Two siblings are celebrating a decade of being in the saddle, thanks to an inspirational riding programme that opened the door to a fantastic new opportunity.
Accessibility Mark centres are assisting charities to inspire disabled people to participate in new activities, helping them to realise their potential and succeed beyond their perceived limitations.
Riding for the Disabled Association, in partnership with the British Equestrian Federation’s participation programme, launched the revolutionary Accessibility Mark scheme to work with commercial riding centres with the aim of getting more disabled people to participate in riding.
For some this opportunity ignites a passion that leads to more than just attending a riding centre for an occasional group lesson.
Urchinwood Manor, based in Bristol, regularly provides riding sessions for a group of adults with learning disabilities thanks to funding from the Brandon Trust.
Two riders from the Scotch Horn Day Centre in Nailsea, who were introduced to riding on one of these sessions, are brother and sister, Steven and Michelle Hedges.
Sally Hall who was their instructor at the time and who is also the owner of Urchinwood Manor, recognised their potential in their initial lessons organised by the charity.
Steven and Michelle enjoyed learning to ride so much that they continued with lessons in their own time, using public transport and walking half a mile across fields to get to the yard, a testament to their determination to continue with their riding. Michelle now attends every week and Steven every other.
“I have always loved horses so jumped at the chance to learn to ride. Michelle and I have now been coming to Urchinwood Manor for 10 years,” said Steven.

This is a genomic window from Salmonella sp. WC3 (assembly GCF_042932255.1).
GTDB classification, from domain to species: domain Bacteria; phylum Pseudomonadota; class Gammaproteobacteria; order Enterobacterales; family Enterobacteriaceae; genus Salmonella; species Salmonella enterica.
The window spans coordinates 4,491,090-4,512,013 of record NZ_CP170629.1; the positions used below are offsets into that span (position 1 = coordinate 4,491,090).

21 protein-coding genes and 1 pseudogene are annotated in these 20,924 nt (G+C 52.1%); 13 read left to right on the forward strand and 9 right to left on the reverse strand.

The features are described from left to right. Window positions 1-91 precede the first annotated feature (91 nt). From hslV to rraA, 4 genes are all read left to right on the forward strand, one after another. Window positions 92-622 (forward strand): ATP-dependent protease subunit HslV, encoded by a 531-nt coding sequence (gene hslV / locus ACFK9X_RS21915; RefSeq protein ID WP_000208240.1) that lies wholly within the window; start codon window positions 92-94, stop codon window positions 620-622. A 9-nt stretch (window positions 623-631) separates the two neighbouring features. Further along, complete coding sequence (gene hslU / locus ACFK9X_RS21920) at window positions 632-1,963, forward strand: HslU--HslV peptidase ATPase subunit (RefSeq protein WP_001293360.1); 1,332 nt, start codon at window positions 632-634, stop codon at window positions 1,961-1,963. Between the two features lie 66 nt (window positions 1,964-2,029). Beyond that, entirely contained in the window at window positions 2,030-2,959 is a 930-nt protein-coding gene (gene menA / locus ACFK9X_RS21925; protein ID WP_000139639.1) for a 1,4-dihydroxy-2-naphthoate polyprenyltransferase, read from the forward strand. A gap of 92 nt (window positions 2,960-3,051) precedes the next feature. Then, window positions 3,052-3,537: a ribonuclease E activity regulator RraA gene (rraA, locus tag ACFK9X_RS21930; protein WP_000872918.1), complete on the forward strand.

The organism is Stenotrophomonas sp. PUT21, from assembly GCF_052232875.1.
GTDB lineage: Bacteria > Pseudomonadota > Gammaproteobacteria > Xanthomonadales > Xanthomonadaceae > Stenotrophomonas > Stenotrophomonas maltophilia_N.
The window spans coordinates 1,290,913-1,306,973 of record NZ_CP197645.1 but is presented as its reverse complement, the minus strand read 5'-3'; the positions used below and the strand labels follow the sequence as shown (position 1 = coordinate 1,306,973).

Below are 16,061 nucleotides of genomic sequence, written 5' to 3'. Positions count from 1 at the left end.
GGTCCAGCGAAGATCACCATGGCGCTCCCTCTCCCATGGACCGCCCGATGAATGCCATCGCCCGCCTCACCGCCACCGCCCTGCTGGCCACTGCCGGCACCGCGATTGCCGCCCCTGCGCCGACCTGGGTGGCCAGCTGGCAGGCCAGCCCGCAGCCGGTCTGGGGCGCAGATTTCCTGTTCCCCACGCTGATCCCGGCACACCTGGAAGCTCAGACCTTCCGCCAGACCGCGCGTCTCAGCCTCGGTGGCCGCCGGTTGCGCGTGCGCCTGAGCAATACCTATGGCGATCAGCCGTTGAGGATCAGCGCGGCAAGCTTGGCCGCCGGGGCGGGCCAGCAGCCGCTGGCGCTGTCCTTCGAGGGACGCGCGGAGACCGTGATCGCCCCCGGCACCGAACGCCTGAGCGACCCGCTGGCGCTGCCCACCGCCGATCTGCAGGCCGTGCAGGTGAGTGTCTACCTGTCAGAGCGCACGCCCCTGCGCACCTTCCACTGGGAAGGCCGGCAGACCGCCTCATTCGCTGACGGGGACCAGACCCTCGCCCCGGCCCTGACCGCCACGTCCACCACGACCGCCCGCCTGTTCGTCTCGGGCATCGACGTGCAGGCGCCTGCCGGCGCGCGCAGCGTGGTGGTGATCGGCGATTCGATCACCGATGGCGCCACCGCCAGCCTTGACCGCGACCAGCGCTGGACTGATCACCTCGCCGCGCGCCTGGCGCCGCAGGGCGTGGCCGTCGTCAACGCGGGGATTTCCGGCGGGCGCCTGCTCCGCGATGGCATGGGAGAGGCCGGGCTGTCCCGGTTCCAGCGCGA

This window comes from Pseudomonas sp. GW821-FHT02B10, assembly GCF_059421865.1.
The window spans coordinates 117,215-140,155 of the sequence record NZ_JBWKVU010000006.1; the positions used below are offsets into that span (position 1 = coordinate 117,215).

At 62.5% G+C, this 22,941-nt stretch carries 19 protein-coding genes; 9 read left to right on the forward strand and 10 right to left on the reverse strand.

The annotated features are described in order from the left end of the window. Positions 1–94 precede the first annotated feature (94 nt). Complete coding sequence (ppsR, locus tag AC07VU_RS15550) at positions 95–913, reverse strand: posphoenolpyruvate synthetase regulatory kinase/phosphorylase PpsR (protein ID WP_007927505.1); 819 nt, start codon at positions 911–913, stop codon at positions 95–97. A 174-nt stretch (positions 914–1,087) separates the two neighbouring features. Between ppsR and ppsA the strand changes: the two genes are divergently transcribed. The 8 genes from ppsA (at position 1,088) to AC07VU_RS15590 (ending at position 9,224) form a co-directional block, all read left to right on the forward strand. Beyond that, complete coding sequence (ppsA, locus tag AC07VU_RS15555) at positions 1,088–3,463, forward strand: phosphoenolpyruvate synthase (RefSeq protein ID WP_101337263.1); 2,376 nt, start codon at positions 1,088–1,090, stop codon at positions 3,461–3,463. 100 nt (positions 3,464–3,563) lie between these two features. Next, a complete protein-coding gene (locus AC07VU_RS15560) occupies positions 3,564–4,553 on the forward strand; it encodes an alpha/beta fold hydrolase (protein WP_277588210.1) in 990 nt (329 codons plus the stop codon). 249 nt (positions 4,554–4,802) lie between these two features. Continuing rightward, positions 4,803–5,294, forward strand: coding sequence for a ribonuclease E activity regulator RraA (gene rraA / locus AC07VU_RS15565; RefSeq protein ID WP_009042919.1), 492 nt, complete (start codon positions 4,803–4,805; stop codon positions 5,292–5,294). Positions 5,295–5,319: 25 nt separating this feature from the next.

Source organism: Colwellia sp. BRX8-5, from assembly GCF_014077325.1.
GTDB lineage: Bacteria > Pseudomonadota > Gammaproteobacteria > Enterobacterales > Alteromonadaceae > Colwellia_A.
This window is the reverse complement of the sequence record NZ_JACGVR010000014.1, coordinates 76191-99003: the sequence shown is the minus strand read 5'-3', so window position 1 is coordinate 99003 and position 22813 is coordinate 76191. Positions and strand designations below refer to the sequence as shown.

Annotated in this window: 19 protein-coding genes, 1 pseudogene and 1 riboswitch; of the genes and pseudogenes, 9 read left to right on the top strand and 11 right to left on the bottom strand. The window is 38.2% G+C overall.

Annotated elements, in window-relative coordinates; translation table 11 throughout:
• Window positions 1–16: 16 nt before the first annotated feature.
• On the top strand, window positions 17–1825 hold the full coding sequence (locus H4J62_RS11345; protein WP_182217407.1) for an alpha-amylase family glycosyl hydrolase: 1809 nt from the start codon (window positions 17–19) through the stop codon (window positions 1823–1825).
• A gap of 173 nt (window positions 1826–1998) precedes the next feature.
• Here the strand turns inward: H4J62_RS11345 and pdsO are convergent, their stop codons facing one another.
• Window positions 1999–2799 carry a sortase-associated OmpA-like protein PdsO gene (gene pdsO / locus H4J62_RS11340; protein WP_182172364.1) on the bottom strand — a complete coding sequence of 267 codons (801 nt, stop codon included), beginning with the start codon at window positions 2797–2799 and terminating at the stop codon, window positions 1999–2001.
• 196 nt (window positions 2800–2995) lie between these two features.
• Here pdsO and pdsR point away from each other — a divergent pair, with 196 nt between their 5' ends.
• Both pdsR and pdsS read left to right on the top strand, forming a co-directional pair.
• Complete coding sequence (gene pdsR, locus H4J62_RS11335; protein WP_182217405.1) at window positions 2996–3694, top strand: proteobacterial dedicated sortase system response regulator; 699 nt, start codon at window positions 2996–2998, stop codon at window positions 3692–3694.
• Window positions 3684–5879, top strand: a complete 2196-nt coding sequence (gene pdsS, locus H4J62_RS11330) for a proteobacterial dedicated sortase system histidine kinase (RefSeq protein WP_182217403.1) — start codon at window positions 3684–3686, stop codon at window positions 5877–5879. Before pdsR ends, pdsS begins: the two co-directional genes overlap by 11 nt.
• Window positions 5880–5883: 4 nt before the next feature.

“Horses have always been my favourite animal. I like the way they feel when I am riding and how I feel in control,” added Michelle.
Steven’s regular ride is a fleabitten grey gelding called Spirit who he describes as ‘kind and gentle’.
“Spirit makes me feel comfortable and safe, even when he fidgets.” he said.
Michelle rides different horses during her visits to Urchinwood Manor, but singles out chestnut mare, Tosca, as her favourite.
The physical and mental benefits of riding help Steven and Michelle to keep fit and healthy, and provides them with something to look forward to, with Michelle commenting that riding makes her ‘feel good’.
For people with learning disabilities, social interaction is so important to building confidence and the extra time spent at the yard has allowed them to make new friends and build relationships with staff members and the different instructors.
Both Steven and Michelle have made great progress in their riding ability from starting as complete novices, even setting goals for future progression.
“I would like to build up my confidence more to ride different horses, not just Spirit but I worry about losing my balance and falling off,” said Steven.
“My goal is to learn to canter and feel safe and well-balanced,” added Michelle.
Sally Hall is particularly proud of the achievements of both Steven and Michelle: “They have both progressed amazingly into independent riders, and their enthusiasm for everything we ask them to do is infectious.”
Accessibility Mark status is awarded to a riding centre that has been approved by RDA following training and assessment. The close link with the RDA means that it can offer continuous support to the establishment to ensure it provides a first-class experience that aims to be hugely beneficial.
There are currently 38 Accessibility Mark approved centres across the country.
To find your nearest RDA Group or Accessibility Mark centre visit www.rda.org.uk